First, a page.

I've recently been asked to help build an interactive projecting installation for a museum in the UK (can't say much more about it for now, but it's a well-known art museum in Liverpool, you work it out!).
The brief is to come up with a way of letting users comment on the exhibition interactively, and to display that information to other visitors in an interesting way. The plan is to have one machine dedicated to user input (hopefully a touch-screen), and then another machine hooked up to a projector in the venue that will have an animating display showing loads of live data, that contantly checks through user's comments and displays them nicely. I'll be using AIR for both parts, and some sort of database solution to store the info (I might even grab tweets from a dedicated Twitter feed too, if there's enough interest).
This is a really nice example of what I'm seeing in my head, although this one is A) webcam enabled, and B) completely bloody amazing. Still:
It's an interesting challenge anyway, and something I've got no experience in doing really. I'm quite excited to be involved though, but it means I'm going to have to really think hard about how I go about doing it. My work is usually online, or given to reps, or installed on computers. Having my work displayed in public for a few weeks where large numbers of people are going to screw with it presents it's own set of issues for me. Like these:
Potential Issue #1: Idiots.
Idiots love to break lovely things like the thing I want to make. By this, I mean typing "cock" instead of a name, or sneakily quitting the app, or somehow trying to break it, whatever. I need to bear in mind that while writing "cock" as a username isn't the end of the world on a website, projecting it onto the wall at a busy art exhibition might be slightly more of an issue. I think that the museum setting means that this sort of sabotage is probably slightly less likely to occur than say, if it was in the middle of a street, but regardless: this thing needs to be completely twat-proof. My data will probably be stored remotely (a really simple mySQL type deal), which means that I could give staff at the museum the power to delete any offensive comments that slip through the net.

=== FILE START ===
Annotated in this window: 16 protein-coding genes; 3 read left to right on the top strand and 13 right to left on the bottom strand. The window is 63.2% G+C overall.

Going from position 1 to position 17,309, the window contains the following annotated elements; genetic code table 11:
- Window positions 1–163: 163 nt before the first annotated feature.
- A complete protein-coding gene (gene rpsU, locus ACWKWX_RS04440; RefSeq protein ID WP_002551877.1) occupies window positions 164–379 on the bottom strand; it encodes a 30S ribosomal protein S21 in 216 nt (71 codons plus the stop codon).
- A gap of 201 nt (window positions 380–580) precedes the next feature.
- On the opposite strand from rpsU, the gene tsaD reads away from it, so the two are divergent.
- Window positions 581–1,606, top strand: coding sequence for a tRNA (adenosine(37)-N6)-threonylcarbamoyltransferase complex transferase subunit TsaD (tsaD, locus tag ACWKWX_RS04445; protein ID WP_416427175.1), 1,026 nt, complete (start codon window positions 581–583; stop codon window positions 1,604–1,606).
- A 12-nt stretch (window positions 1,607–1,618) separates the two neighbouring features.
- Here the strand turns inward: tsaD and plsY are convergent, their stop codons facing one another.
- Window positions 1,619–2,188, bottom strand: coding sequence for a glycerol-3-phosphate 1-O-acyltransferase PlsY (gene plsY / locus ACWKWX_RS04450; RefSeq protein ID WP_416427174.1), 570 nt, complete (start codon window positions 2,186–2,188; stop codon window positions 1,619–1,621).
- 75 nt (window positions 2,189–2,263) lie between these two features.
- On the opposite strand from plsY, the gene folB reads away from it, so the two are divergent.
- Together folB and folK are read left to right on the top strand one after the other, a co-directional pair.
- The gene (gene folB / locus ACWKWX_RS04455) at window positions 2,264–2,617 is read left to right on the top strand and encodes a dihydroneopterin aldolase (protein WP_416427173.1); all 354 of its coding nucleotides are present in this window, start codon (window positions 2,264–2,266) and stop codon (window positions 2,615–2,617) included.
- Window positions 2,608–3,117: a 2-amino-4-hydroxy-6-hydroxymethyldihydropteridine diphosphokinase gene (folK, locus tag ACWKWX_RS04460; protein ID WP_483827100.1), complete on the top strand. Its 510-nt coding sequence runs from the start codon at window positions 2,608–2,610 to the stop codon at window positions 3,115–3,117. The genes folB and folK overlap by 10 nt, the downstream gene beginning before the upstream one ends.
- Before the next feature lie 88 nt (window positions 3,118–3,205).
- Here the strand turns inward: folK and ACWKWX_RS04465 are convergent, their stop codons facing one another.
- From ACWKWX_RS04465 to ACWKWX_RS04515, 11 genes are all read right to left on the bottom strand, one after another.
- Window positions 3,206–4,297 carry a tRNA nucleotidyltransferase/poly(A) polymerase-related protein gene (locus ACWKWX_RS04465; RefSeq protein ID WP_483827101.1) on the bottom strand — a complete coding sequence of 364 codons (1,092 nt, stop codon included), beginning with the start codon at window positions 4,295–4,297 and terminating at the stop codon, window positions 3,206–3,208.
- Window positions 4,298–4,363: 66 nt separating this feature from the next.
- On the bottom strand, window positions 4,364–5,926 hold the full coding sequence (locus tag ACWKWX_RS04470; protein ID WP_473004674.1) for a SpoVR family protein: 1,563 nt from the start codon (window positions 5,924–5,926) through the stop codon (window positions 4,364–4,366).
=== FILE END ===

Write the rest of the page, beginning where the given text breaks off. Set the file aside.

Potential Issue #2: Technology.
The program will be running for long stretches of time, which means that I really need to know that if things go wrong, I've got some sort of backup. My plan is to have the two machines hooked up to a network, but at the moment I think it'll be wirelessly. That means that if the wireless drops out for some reason, I need to know my program won't shit the bed and break completely. I think I'm going to have rolling checks at regular intervals that will grab any new comments from the database, and copy them to a local source which will then be used to power the projection content. This means that I can do a check for connection before each update attempt, and if none is found then it's not the end of the world and the program will keep running.
Potential Issue #3: Setting.
This is the first piece of work I've ever done that is location-dependent. How and where it's installed, and on what kit, is going to have a pretty huge effect on the end product. This means that I need to get in there with a camera and figure out where and how I'm deploying it, before I do anything else. There's even been talk of projecting onto a none-flat surface (maybe having raised sections to project individual quotes on to), which would be great, but is a lot more involved. We'll see what happens with that though.
So yes, I'm very excited, and can't wait to get stuck into tackling this thing. Once I get a proper working prototype down I'll probably update again with how it's going.
This should either be a really positive learning experience for me, or a massive and spectacular failure. Luckily, I'm an optimist prime. :)